This is How I Found Bliss. ~ Amanda Ramcharitar

Via elephant journal
on Mar 6, 2012
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Jan Messersmith

Lately I’ve been on a hiatus of happiness after passing a very arduous exam that demanded tons of focus.

Amazingly, life hasn’t changed much outwardly, but inwardly, there has been a sense of freedom and possibility—as if the focus on one subject, once removed, has allowed for parameters of perspective to widen.

The world looks bright, beautiful, possible and unlimited.

It brings me to the question of how did the deep focus bring about this effect? And why does it seem that digression from focus feels so good?

In yogic terms, focus or concentration would be termed, “dharana.” We practice this concentration in asana, pranayama and meditation, regularly experiencing a deep feeling of relaxation after letting loose the reins of focus.

But outside of yoga, people practice this concentration all the time: musicians, scientists, scholars, chefs, builders, athletes…the lists goes on. Truly, humans and animals, in one form or another, practice dharana, which brings me to the second question: why do the after effects of this focus lead to feelings of illumination, “a job well done,” savasana, bliss, the first sip of wine?

This focus somehow leads us into expansion and release. Whether we realize it or not, it has side effects.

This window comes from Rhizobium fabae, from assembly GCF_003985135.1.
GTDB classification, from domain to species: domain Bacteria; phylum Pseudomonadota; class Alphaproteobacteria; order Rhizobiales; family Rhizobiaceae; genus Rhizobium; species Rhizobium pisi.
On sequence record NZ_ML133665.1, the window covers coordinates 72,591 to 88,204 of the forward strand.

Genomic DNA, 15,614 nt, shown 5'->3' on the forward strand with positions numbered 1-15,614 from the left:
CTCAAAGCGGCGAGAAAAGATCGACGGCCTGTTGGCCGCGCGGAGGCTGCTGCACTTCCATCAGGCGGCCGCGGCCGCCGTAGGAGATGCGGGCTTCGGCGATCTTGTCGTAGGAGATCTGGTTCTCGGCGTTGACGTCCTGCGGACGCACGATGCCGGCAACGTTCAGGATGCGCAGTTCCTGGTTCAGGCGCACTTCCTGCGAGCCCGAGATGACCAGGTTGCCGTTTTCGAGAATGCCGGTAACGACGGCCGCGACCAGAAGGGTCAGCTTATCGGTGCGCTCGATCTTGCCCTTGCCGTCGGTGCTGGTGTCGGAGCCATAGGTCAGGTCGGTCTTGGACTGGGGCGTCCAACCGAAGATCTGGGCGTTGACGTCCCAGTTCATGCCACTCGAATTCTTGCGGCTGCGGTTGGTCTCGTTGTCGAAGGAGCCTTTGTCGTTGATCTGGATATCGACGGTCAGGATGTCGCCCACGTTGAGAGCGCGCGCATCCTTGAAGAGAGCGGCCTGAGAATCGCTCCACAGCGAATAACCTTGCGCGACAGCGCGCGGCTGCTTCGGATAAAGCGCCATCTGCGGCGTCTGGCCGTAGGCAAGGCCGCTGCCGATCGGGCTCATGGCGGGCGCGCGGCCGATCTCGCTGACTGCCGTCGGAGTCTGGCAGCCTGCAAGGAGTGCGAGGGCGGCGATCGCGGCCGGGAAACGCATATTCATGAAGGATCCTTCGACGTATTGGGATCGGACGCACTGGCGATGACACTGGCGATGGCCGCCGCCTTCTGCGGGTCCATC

Or, is it that we’ve touched the yogic term, samadhi? Where our mind has stopped distinguishing “between the object contemplated and the process of contemplation. The mind and the intellect have stopped and there is only the experience of consciousness, truth and unutterable joy,” as William J.D.  Doran

I sometimes wonder why this cycle? This constant going back and forth, a never ending romance of focus and release, why can’t it all be release?

In these questions I like to look to nature to inspire answers, so I contemplated with Momma Ocean and the answer I received was, there are many many things dependent on our Mother Ocean, animals, weather, cleansing, supporting the land, yet there are times of soft tidal ebbs and flows where life can be at rest, to develop and give birth. Then there are times of great tidal movement and concentrated storms, where cleansing, washing, circulating happens, all equally necessary to the functioning of the planet.

This metaphor related to our lives can be thought of in the same way, our deep focus is needed to bring newness, to clear pathways, and open channels for understanding and growth, but we also need the time to assimilate these understandings, to breathe, to rest to prepare for the next birth and to live in joy and peace…

Bliss for sometime…


Editor: Brianna Bemel


Amanda Ramcharitar is a yogini, animal lover and environmentalist, as well as an artist, writer, ponderer and wanderer. She seeks to experience life through the expansive awareness of possibility and hope. Follow Amanda on  Twitter orFacebook.



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One Response to “This is How I Found Bliss. ~ Amanda Ramcharitar”

  1. […] and other vrittis (fluctuations of the mind) are the fog and smudges. If this is accurate, then bliss is never unreachable. It’s an integral part of us, as much so as our hands and feet. So rather than thinking […]